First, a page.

Overnight Energy: Senators look for path forward on energy bill

MORE AMENDMENTS: Senate leadership is working its way through nearly 200 amendments to the chamber's energy reform bill this week.

Sen. Lisa MurkowskiLisa Ann MurkowskiSessions torched by lawmakers for marijuana move Calif. Republican attacks Sessions over marijuana policy Trump's executive order on minerals will boost national defense MORE (R-Alaska), a bill cosponsor and the chairwoman of the Energy and Natural Resources Committee, said Monday that members should expect many amendments to hit the floor this week after lawmakers approved 11 last Wednesday and Thursday.

"Eleven is a good number, but honestly I had hoped that we would have been able to process more amendments last week," she said in a floor speech. "I want to move forward and process even more over these next couple days."

Senators last week approved amendments related to nuclear energy research, funding for advanced energy and a report on crude oil exports.

Most of the amendments brought to the floor last week won broad bipartisan support, but there are high profile and potentially contentious measures that could still come up now.

Michigan Democrats and others want a major aid package for Flint, Mich., for example, and California's members are pushing an amendment for a federal response to a methane leak in the state.

Republicans hope the bill can maintain the bipartisan support it enjoyed in committee.

"Let's keep working to move this process forward. Let's keep working to pass this bipartisan bill," Senate Majority Leader Mitch McConnellAddison (Mitch) Mitchell McConnellSessions: 'We should be like Canada' in how we take in immigrants NSA spying program overcomes key Senate hurdle Overnight Finance: Lawmakers see shutdown odds rising | Trump calls for looser rules for bank loans | Consumer bureau moves to revise payday lending rule | Trump warns China on trade deficit MORE (R-Ky.) said Monday.

Read more here.

ANTI-ETHANOL FORCES ALREADY DECLARING VICTORY IN IOWA: A group opposed to the federal ethanol mandate is already claiming victory of sorts in Monday night's Iowa caucuses.

The group, the American Council for Capital Formation (ACCF), ON Monday highlighted polling and negative press against the role of ethanol as an election issue in the first-in-the-nation caucus state.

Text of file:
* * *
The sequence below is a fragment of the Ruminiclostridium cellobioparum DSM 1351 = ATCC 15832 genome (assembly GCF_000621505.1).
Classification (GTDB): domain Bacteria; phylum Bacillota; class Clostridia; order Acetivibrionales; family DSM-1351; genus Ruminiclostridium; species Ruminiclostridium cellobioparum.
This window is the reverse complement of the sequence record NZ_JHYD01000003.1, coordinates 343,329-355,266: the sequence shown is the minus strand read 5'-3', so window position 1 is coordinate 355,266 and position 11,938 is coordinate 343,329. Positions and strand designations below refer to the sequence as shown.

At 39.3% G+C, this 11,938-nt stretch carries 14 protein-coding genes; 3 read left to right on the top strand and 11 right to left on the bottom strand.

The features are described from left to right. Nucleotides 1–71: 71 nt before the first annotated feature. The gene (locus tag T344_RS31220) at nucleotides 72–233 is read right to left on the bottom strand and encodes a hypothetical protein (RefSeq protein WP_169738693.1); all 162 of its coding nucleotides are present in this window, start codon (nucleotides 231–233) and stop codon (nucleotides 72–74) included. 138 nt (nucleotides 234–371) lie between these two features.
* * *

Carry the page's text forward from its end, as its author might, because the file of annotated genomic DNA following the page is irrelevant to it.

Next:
Groups on both sides of the issue have looked to make ethanol a major political issue in Iowa, the top ethanol state in the country. But an ACCF poll last month showed its importance waning among Iowa voters. That conclusion was seemingly backed up in this weekend's final Des Moines Register poll, which found that Iowa Gov. Terry Brandstad's opposition to Ted CruzRafael (Ted) Edward CruzWith religious liberty memo, Trump made America free to be faithful again Interstate compacts aren't the right way to fix occupational licensing laws Texas Dem: ‘I don’t know what to believe’ about what Trump wants for wall MORE's ethanol platform was not a difference-maker for 77 percent of GOP voters there.

"I think a clear message coming out of Iowa is that whatever political influence ethanol used to have in the state, those days are now over," said ACCF executive vice president George David Banks.

ON TAP TUESDAY I: The Senate continues debating its energy reform bill. Debate on the bill picked back up on Monday night, and amendment votes could resume as early as Tuesday.

ON TAP TUESDAY II: The House Science, Space and Technology Committee will hold a hearing on the Paris climate deal. Members will hear from industry experts on the agreement, which Republicans proclaim in the hearing's title to be a "Bad Deal for America."

Rest of Tuesday's agenda ...

A House Energy and Commerce subcommittee will hold a hearing on eight energy infrastructure bills. The list can be found here.

Energy Secretary Ernest MonizErnest Jeffrey MonizOvernight Energy: Zinke under fire for exempting Florida from drilling plan | Trump floats staying in Paris deal | NYC sues big oil over climate A Department of Energy foundation: An idea whose time has come Stop wasting tax dollars on failing nuclear projects MORE will speak at a Wilson Center event on the Iranian nuclear deal.


Duke Energy is asking North Carolina regulators to work with the Environmental Protection Agency (EPA) on Clean Power Plan carbon reduction compliance, the Charlotte Business Journal reports.

General Electric Co. will phase out compact fluorescent lightbulbs by the end of the year in favor of LED bulbs, the New York Times reports.

A columnist for The Star writes that Canadian Prime Minister Justin Trudeau's trip to Alberta this week is "the most important domestic trip in his short life" because of economic and political concerns in the energy-rich province.


Check out stories from Monday and this weekend...

-Liz Cheney sets sights on Obama's green rules
-Public interest groups step up pressure on toxic chemical reform
-GOP looks for path forward on energy bill amendments
-Kentucky coal output hits six-decade low
-Climate activists target Pepsi ahead of Super Bowl halftime show
-Feds to review environmental impact of offshore fracking
-Week ahead: Senate aims to wrap up energy reform bill
-Oregon death is latest flashpoint for militias, feds
-Cruz blasts Branstad on ethanol mandate
-Election-year energy sweeps the Senate
-Clinton: GOP disbelieves climate change because of Koch brothers

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